Instagram pods: to stay or go?

 

Let’s be honest, since the change to the Instagram algorithm, your engagement will either have skyrocketed further than you could have ever imagined, or it will have been completely shot to shit. I’m guessing for many if you’re reading this, it will be the latter. For this reason, we’ve seen a rise of Instagram pods in the last few months – little groups where bloggers can come together to share their latest photos and other members will like and comment on said post. By doing this, a lot of people have seen an increase on their engagement and follower numbers. It all sounds great, right?

Why I joined
I initially joined an Instagram pod a few months ago because I was really struggling with trying to build my following and general engagement as a whole. Unfortunately, at times it can seem like your whole worth as a blogger is based off numbers, especially when you’re looking to work with brands of any size, so this was a really big concern for me. Plus, when you work really hard on something, you want to see it progress and pods seemed like a fix for my problems, whilst I also got the added benefit of chatting to some likeminded bloggers. In that sense, it was pretty awesome and I enjoy seeing posts from most of the girls in my pod.

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However, as much as it has benefited me, I’ve recently started to question whether pods are actually as positive as they first appear. So over the last week or so, I’ve pressed pause on my pods to see how I can get along without them.

Is it all about the numbers?
First of all, let me just say that yes, there are certain members of pods that I will continue to follow, support and engage with no matter what because their content is absolutely awesome. However, I’ve also experienced bloggers in my groups that I would never usually engage with, simply because their content isn’t relevant to me, we just don’t share the same interests at all. I’ve also heard a couple of other girls say this exact same thing recently so if that’s the case, I started thinking, am I really the type of account that they want to be engaging with, or is it all just about the numbers?

Numbers do seem like a big deal when you’re totally engrossed in Instagram and you can get totally obsessed with reaching a certain amount of ‘likes’. When I first thought about leaving my pods, I was terrified because I thought my engagement and follower count would absolutely plummet. It still worried me even after I decided to leave. But slowly, my numbers are creeping back up and I’m starting to feel more like I’ve earned my likes which is putting more enjoyment back into Instagram for me.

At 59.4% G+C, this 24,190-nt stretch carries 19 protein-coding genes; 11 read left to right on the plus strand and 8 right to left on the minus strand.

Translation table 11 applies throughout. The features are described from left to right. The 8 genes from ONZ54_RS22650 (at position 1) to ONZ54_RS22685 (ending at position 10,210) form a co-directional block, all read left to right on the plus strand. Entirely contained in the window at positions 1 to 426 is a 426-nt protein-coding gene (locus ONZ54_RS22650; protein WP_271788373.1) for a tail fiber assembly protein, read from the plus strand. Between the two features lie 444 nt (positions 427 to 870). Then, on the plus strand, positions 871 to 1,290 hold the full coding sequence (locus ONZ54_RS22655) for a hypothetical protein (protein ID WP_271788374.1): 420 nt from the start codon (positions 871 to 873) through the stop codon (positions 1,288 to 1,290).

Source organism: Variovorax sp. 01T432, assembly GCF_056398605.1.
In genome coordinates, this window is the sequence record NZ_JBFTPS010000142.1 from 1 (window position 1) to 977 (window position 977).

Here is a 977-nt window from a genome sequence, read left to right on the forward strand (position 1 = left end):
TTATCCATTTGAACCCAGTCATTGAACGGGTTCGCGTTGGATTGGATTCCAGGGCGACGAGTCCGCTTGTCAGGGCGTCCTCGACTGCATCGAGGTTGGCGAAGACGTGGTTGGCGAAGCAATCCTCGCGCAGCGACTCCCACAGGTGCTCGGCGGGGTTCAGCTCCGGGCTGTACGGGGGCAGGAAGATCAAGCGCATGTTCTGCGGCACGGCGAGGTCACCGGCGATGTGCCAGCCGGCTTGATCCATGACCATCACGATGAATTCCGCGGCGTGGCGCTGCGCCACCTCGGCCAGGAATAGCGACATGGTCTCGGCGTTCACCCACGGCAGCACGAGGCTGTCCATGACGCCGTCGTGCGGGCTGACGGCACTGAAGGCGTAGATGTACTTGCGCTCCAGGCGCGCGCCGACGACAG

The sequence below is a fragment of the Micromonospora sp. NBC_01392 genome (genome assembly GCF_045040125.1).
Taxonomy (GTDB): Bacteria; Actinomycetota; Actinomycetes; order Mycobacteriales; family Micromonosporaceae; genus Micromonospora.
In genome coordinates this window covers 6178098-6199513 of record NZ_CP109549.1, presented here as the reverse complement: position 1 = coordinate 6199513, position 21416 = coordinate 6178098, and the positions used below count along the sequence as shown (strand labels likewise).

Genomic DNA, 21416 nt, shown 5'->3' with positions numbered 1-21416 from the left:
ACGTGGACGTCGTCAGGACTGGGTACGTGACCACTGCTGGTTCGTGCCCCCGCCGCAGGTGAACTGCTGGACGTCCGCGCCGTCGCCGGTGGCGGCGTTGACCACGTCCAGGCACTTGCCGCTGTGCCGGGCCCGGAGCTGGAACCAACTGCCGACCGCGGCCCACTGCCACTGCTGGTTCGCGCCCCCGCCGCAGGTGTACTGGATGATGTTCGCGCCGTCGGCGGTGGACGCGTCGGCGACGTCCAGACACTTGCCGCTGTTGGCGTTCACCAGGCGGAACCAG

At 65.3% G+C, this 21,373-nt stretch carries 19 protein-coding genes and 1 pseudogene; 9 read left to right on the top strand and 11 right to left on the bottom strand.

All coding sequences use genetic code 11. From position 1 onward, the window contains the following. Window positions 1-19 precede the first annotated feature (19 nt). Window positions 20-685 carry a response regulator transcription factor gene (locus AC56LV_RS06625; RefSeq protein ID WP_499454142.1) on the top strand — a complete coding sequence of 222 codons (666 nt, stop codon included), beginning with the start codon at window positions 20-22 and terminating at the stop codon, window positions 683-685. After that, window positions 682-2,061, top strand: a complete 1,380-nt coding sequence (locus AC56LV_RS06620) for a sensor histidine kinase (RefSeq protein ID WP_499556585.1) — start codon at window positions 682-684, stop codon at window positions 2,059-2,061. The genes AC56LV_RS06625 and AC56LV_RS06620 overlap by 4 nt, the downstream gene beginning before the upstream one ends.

The impact on my personal life
But one of the main reasons that I’ve turned off my notifications is because it was getting slightly overwhelming. I was part of 8 pods for a number of months, each with around 10 members – can you imagine how many notifications that was on a daily basis on top of my usual ones? Short answer- tonnes. I started to feel like I was never putting my phone down to engage in real life, and that was not good at all for my overall mental wellbeing. I decided that I don’t want Instagram to completely rule over my life and I found that I simply didn’t have the time to like and comment on every single photo – it isn’t always realistic, no matter how much we want to support fellow bloggers.

Will Instagram stop pods sometime soon?
Aside from all those personal reasons, there’s been so many rumours circulating that Instagram is looking to stop these pods from happening because they don’t want users to simply cheat their way to beating the algorithm. As much as I believe that these are just rumours for the time being, I think it’s quite likely that they will want to put a stop to the pods and will find a way to enforce a rule against it in the future. After all, if they chose to shut down all of the fake or spam accounts in 2014, what’s to stop the platform shutting down users who are technically creating their own engagement?

 

I’m not bashing pods at all, I’ve appreciated being a member of mine and I continue to support those girls, even if I’m not actively participating in the group anymore. If you find a group of bloggers you engage with well and if you share the same interests, that’s something to hold onto because being part of a community is a massive element in blogging, for me anyway. Pods are also a great way to build your audience and interact with other bloggers. But as soon as you start to feel as though you wouldn’t get any engagement without them or you don’t really like the photos you’re engaging with, then it’s probably time to leave.

If interested, clickΒ hereΒ for a link to my Instagram.

And here’s some awesome Instagram accounts to follow if you’re not already:

Rachel Sulek

Plums and sea salt

Taylor Jane

Naomi Wise

Georgia Phelps

 

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5 comments

  1. I hadn’t heard about these before recently, only comments here and there on Twitter. They sound really interesting but I have no idea how you even join one?! xxx

    1. You usually find out about them on Twitter or through other bloggers! People tweet about them every now and again if they have space xx

      1. Ah I’ll have a look!! Thank you xx

  2. I feel exactly the same about Instagram pods. I’ve left all but a couple, because it was just taking up too much of my time, but I’ve met some great people through them! Thank you so much for mentioning my Instagram πŸ™‚ x

    Rachel | Hey Rachieface

    1. They are so time consuming! No problem lovely xx

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